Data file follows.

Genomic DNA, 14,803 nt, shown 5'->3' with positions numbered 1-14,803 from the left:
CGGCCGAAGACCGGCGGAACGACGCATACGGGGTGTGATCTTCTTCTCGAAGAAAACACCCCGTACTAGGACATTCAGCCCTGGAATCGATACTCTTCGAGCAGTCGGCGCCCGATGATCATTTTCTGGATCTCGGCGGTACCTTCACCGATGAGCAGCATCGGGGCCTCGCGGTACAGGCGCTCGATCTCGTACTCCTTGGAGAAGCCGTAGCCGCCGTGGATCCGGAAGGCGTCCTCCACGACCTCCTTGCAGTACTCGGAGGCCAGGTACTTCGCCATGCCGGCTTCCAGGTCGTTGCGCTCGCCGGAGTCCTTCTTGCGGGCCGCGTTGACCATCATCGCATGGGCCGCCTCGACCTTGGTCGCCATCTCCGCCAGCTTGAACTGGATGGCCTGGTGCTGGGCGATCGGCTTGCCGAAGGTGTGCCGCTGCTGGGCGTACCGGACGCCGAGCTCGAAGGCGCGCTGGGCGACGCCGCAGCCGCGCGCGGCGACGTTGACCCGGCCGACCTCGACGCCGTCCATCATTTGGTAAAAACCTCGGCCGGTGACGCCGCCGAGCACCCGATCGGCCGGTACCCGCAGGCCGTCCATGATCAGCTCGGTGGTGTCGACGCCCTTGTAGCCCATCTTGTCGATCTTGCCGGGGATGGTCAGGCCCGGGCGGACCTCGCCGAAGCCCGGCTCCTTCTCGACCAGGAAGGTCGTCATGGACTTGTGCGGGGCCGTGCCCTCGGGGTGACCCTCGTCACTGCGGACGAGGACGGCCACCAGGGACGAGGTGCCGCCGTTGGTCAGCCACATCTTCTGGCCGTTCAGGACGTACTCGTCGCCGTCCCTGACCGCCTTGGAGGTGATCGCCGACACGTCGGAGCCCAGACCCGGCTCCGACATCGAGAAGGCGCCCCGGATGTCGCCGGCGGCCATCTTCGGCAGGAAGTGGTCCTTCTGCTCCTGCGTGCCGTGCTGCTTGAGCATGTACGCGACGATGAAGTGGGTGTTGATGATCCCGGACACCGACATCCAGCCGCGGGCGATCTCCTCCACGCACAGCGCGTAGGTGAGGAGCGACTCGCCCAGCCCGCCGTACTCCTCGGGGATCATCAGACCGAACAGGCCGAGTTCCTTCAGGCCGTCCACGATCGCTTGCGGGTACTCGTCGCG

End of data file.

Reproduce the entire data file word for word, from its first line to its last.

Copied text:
Genomic DNA, 14,803 nt, shown 5'->3' with positions numbered 1-14,803 from the left:
CGGCCGAAGACCGGCGGAACGACGCATACGGGGTGTGATCTTCTTCTCGAAGAAAACACCCCGTACTAGGACATTCAGCCCTGGAATCGATACTCTTCGAGCAGTCGGCGCCCGATGATCATTTTCTGGATCTCGGCGGTACCTTCACCGATGAGCAGCATCGGGGCCTCGCGGTACAGGCGCTCGATCTCGTACTCCTTGGAGAAGCCGTAGCCGCCGTGGATCCGGAAGGCGTCCTCCACGACCTCCTTGCAGTACTCGGAGGCCAGGTACTTCGCCATGCCGGCTTCCAGGTCGTTGCGCTCGCCGGAGTCCTTCTTGCGGGCCGCGTTGACCATCATCGCATGGGCCGCCTCGACCTTGGTCGCCATCTCCGCCAGCTTGAACTGGATGGCCTGGTGCTGGGCGATCGGCTTGCCGAAGGTGTGCCGCTGCTGGGCGTACCGGACGCCGAGCTCGAAGGCGCGCTGGGCGACGCCGCAGCCGCGCGCGGCGACGTTGACCCGGCCGACCTCGACGCCGTCCATCATTTGGTAAAAACCTCGGCCGGTGACGCCGCCGAGCACCCGATCGGCCGGTACCCGCAGGCCGTCCATGATCAGCTCGGTGGTGTCGACGCCCTTGTAGCCCATCTTGTCGATCTTGCCGGGGATGGTCAGGCCCGGGCGGACCTCGCCGAAGCCCGGCTCCTTCTCGACCAGGAAGGTCGTCATGGACTTGTGCGGGGCCGTGCCCTCGGGGTGACCCTCGTCACTGCGGACGAGGACGGCCACCAGGGACGAGGTGCCGCCGTTGGTCAGCCACATCTTCTGGCCGTTCAGGACGTACTCGTCGCCGTCCCTGACCGCCTTGGAGGTGATCGCCGACACGTCGGAGCCCAGACCCGGCTCCGACATCGAGAAGGCGCCCCGGATGTCGCCGGCGGCCATCTTCGGCAGGAAGTGGTCCTTCTGCTCCTGCGTGCCGTGCTGCTTGAGCATGTACGCGACGATGAAGTGGGTGTTGATGATCCCGGACACCGACATCCAGCCGCGGGCGATCTCCTCCACGCACAGCGCGTAGGTGAGGAGCGACTCGCCCAGCCCGCCGTACTCCTCGGGGATCATCAGACCGAACAGGCCGAGTTCCTTCAGGCCGTCCACGATCGCTTGCGGGTACTCGTCGCG